“Labyrinth is a small bookstore, and so the people there are more likely to know you,” he said. “They’re hungry for business and more likely to get the order right. Your e-mail communications are less likely to get lost in the ether.”

The relationship between the stores, Simms said, can be complementary as well as competitive. Certainly the competition drives the prices down, but also the different bookstores supplement each other’s collections of books, offering students choice.

“More bookstores would be a boon in these blocks for students, rather than J. Crew and Urban Outfitters and places you can find all over,” Simms said.

Special Sociological Phenomena

When shopping for coursebooks, there’s one tool that some students don’t enter a bookstore without: their laptops. Cecile said it saddens her to see students comparing her book prices with Amazon.com and other Web sites — she’s worked hard to be able to offer the best price — but competition with the Internet is inescapable.

If there’s one great leveler of bookstores large and small, it’s the Internet. Even the big booksellers suffer, and according to Hungerford, online book sales are enforcing what she sees as poetic justice on large companies such as Barnes & Noble, who squash competition by attempting to drive smaller stores out of business.

“Thankfully, the Internet has really put a dent in any monopoly power in the world of books,” Hungerford said.

As anyone who has shopped online knows, the Internet can offer books for cheap. With hundreds of book-selling Web sites, online markets promise better selection, price and availability than most physical bookstores. For some students and professors, the Internet is the only logical choice.

Classics and English professor Timothy Robinson GRD ’94 tells his students each semester to use the Web site comparebookprices.ca. From its home page, users automatically search hundreds of online booksellers for a particular book, and the site ranks the sellers by price. It’s a powerful tool for finding new, used, out-of-print and in-print books. Robinson says he feels bad directing students’ business away from local stores, but he would feel even worse if his students suffered financial hardship.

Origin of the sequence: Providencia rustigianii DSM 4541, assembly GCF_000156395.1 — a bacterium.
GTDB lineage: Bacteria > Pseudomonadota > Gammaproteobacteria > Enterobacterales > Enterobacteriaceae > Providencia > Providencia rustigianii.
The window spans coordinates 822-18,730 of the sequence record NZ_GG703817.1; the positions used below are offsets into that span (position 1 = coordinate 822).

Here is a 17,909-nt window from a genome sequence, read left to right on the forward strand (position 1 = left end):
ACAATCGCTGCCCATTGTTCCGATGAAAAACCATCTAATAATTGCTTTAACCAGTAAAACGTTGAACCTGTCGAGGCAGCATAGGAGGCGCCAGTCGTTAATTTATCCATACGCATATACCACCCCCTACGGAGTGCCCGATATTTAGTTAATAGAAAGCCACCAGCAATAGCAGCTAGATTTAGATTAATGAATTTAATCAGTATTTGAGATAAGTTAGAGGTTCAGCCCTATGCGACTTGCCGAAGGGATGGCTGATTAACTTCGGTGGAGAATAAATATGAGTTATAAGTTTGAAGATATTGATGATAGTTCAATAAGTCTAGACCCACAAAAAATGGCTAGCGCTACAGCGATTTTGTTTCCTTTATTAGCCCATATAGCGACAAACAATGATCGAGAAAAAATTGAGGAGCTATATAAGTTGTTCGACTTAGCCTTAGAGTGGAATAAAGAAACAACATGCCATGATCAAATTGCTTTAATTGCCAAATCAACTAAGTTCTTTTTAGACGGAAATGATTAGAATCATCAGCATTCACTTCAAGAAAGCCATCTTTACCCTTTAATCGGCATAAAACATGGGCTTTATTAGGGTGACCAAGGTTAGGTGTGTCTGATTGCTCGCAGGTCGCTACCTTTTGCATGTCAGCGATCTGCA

“My main consideration is the students,” he said. “I want them to do well and not feel any anxiety or burden.”

But the local bookstores have found ways of coping with the Internet’s might. Barnes & Noble recently started selling a small number of its coursebooks as “digital textbooks,” which, according to Barnes & Noble Textbook Manager Chris Manemeit, are generally about 40-percent cheaper than the physical books in online markets. These digital “books” are really just computer data stored in pdf files, which students access by purchasing a barcode and activation code.

In the WLC, Cohen does extensive research to ensure that her prices beat the Internet’s. For imported books, she says she can always beat Amazon.com’s prices. For other books, she believes she can match the online bookseller. There are times when her books are a few dollars more expensive , but for the most part her “big-ticket” items always match or beat those on the Internet.

“For me, it’s a matter of survival,” Cohen said. “Not matching Amazon is a death sentence.”

But low price has its cost, and many students lament the Internet’s drawbacks: shipping delays, the occasional inability to return unwanted books and incongruity between an item’s description and reality.

And then, there are some things that bookstores will always do better than the Internet. The experience of browsing a bookstore is unique: According to Simms, the point of physical bookstores is that they’re about “what you don’t know” rather than what you go in expecting to buy. The ambience of a bookstore is — at least so far — inimitable online.

Hungerford said that when she asked her class last semester where they usually buy books, she was surprised at how many students still bought from physical bookstores. According to literature professor Henry Sussman, there’s something about being in a store surrounded by books — maybe with comfortable chairs and a cup of coffee — that appeals to people in a way an online store never can.

“Bookstores are a very special sociological phenomenon known as a ‘setting,’ ” Sussman said. “They’re a place where people can go and have a fairly unique experience. And to the extent that that experience is so important to so many people — even when it’s a question of securing classroom materials — they won’t be wiped out.”